The geometry of the buildings we propose is simplified, to such an extent that, between nodes (i.e. intersections), we consider that the width of a street is constant as well as the height of left and right facades. Another approximation we still make is to project to predicted position of the mobile onto the local road arc segment. So, 4 parameters only depict the geometry we set per arc segment: left and right distances between this arc segment and the footprint of both facades (W1 and W2), and the height of the building on both sides (H1 and H2).

Such modelling is easy to extract from usual data base like IGN BD Topo ® in France.

The format, i.e. the fact that the urban trench parameters are attached to the road arc segments, makes it really easeof- use in any real-time embedded mapmatching process for car navigation. The information to store is more than 2 orders of magnitude lower than that of a typical detailed 3D model one sets up in a ray-tracing approach of this problem.

An example of a street view in Paris, Grands Boulevards, and the corresponding BD Topo ® extract is given in Figure 1.

The diagram of visibility, also called mask of visibility, has this rugby ball shape due to the infinite length assumption of the urban trench where one travels. Assuming specular reflection, the LOS/ NLOS boundary obeys to (1):

where B measures the angle difference between the satellite azimuth and the street direction.

A similar equation gives the boundary between NLOS with

1 reflection and NLOS with

2 reflections, and it applies in case high enough buildings are facing each other.

A large data set has been collected in Nantes, Paris and Toulouse in 2012, aggregating 10 hours of observation in the usual traffic, with a GPS receiver typically used in car navigation systems: automotive and highsensitivity GPS Ublox LEA6-T, 5 Hz, mounted on the roof of the vehicle. The ground truth was given in post-processing by a Novatel kinematic receiver coupled with an IXSea Inertial Measurement Unit [7]. We have established that the urban trench modelling, despite its approximation of both the geometry of buildings and the transversal position in streets, classifies properly LOS and NLOS.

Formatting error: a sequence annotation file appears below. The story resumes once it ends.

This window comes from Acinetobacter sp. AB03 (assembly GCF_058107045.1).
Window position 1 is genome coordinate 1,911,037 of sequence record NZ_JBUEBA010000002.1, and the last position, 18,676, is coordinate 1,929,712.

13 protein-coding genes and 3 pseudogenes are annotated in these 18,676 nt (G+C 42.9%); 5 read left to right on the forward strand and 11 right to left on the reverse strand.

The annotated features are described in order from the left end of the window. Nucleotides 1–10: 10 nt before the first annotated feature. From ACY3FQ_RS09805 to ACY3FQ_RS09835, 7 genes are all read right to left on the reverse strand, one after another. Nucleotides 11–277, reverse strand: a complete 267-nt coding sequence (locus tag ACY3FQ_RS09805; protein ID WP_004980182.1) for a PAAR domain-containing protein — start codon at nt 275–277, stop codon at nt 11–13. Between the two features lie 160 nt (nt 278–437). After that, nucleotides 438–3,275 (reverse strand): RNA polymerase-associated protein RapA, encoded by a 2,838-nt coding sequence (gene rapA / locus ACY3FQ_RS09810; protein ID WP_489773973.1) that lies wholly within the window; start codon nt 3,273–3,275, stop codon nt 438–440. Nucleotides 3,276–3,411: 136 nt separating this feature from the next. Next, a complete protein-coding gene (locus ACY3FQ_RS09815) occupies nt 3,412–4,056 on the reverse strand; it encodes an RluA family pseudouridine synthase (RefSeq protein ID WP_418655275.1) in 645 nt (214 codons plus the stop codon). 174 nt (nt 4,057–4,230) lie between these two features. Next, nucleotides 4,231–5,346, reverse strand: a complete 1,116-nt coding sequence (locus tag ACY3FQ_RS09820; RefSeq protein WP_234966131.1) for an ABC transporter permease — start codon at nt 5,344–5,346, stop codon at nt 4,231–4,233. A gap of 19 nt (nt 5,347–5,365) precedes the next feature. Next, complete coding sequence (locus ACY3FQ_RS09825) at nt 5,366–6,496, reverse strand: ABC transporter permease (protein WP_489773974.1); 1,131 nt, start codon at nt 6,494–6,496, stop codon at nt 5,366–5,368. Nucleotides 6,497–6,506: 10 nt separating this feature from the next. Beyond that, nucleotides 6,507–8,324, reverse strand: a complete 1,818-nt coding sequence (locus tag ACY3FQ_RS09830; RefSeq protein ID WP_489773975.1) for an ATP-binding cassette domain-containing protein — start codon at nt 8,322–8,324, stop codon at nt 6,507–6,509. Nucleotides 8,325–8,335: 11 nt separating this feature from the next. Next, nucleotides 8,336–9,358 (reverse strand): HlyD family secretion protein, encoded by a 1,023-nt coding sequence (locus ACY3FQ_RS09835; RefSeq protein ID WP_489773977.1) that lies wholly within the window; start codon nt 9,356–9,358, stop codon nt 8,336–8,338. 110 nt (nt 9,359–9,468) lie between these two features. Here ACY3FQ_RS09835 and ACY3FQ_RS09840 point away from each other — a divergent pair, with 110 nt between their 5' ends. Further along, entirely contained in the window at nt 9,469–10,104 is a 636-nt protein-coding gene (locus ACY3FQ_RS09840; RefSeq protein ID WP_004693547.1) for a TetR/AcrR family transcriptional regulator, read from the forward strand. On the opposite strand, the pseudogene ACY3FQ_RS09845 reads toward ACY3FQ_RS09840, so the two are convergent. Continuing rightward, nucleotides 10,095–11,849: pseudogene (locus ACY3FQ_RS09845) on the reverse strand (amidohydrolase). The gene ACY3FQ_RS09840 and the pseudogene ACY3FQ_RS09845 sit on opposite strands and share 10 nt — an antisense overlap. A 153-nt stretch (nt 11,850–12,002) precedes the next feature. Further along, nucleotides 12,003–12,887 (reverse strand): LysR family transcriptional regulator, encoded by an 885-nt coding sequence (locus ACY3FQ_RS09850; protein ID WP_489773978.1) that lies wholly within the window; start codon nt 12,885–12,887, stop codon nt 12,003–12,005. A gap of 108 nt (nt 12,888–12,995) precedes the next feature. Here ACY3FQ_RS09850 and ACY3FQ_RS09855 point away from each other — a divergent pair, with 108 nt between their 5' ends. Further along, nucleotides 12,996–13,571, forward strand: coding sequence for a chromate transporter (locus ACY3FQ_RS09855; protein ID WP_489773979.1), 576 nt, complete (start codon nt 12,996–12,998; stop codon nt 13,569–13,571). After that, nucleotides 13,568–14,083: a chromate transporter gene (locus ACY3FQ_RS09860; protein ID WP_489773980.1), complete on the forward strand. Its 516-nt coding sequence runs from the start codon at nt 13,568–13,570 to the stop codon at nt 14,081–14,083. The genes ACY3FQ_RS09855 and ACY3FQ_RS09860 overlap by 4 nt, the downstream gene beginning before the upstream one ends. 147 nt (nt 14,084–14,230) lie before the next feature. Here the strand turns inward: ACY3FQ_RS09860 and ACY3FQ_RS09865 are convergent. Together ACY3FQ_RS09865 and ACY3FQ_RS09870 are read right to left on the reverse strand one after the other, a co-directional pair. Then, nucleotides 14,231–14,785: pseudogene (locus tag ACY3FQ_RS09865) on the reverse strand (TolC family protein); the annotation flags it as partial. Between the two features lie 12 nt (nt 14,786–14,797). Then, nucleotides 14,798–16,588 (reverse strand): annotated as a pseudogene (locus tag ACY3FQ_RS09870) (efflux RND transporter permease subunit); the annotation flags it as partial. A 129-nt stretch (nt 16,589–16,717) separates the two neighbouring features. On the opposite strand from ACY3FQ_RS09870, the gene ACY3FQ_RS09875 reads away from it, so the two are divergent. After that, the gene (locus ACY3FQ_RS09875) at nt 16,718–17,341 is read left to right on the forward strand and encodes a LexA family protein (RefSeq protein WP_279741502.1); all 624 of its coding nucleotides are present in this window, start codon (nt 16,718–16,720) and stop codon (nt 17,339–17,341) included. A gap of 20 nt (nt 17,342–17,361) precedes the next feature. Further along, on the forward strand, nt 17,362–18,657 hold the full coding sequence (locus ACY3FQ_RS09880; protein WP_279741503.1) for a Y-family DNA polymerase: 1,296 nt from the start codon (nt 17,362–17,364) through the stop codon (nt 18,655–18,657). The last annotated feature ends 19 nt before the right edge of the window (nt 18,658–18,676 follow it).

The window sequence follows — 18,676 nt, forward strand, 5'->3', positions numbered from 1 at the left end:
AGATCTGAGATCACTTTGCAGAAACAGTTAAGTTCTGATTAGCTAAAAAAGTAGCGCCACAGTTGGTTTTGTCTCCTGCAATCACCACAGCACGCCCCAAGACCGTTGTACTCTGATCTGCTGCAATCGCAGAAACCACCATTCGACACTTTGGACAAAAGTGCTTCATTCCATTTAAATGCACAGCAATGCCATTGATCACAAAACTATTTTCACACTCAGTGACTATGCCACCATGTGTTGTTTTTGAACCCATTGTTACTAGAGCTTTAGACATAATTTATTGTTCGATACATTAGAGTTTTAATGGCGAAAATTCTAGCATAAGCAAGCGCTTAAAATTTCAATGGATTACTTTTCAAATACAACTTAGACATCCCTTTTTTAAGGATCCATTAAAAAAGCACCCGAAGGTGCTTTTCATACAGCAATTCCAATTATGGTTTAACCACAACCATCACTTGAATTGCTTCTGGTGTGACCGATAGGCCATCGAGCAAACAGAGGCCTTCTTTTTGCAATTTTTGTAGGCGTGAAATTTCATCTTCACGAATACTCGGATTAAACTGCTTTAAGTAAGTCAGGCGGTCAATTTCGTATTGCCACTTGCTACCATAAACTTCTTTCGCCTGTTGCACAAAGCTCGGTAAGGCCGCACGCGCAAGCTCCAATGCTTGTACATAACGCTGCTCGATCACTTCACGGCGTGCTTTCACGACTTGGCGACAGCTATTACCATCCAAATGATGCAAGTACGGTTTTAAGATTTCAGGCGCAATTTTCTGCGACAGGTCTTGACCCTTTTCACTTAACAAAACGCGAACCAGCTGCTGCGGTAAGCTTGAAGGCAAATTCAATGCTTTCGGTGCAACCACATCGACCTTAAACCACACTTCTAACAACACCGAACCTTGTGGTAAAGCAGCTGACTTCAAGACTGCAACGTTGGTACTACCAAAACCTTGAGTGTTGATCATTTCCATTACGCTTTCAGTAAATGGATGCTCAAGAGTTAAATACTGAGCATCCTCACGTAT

Time series, e.g., have been obtained in Paris, Grands Boulevards, and a histogram of pseudo-range errors is given in Figure 2a. The total number of epochs aggregated is 102335 (approximately 5½ hours at 5 Hz). 7 satellites per epoch are visible in average; note that the highest is used for the receiver clock offset correction, which makes a total population of 614723 errors (5½ hours at 5 Hz for (7-1) satellites).

One notices a positive tail in the distribution of the pseudo-range errors, but a rather normal distribution of the Doppler errors (Figure 2b). On Figure 2a, the proportion of the urban trench modelbased NLOS identified satellites have been blued, those responsible of this long positive tail in the error distribution.

Assuming specular reflections in the environment modelled with urban trenches, the pseudo-range errors can be estimated and the additional distance corrected (Figure 3). This supposes that an approximate position of the receiver is first made, and, as concerns the present approach and experimental results, projected onto the nearest road arc segment in a simple map-matching process. The additional distance obeys to (2):

where el designs the satellite elevation. In the eventuality of 2 consecutive reflections, a similar equation applies. Figure 4, from [6], aggregates all epochs and all test sites (i.e. 10 hours of data). The cumulative 3D error distribution is displayed, for the standard estimator (leastmean squares), for the estimator using LOS satellites only, and for the estimator mixing LOS and NLOS satellites, applying the correction given by the modelled urban trenches.

The LOS only method availability is around 80%, while the standard and NLOS corrected methods reach almost 100%. The median error in 3D has been reduced from 21.7 m down to 9.4 m, i.e. 56% improvement globally.

Probabilistic approach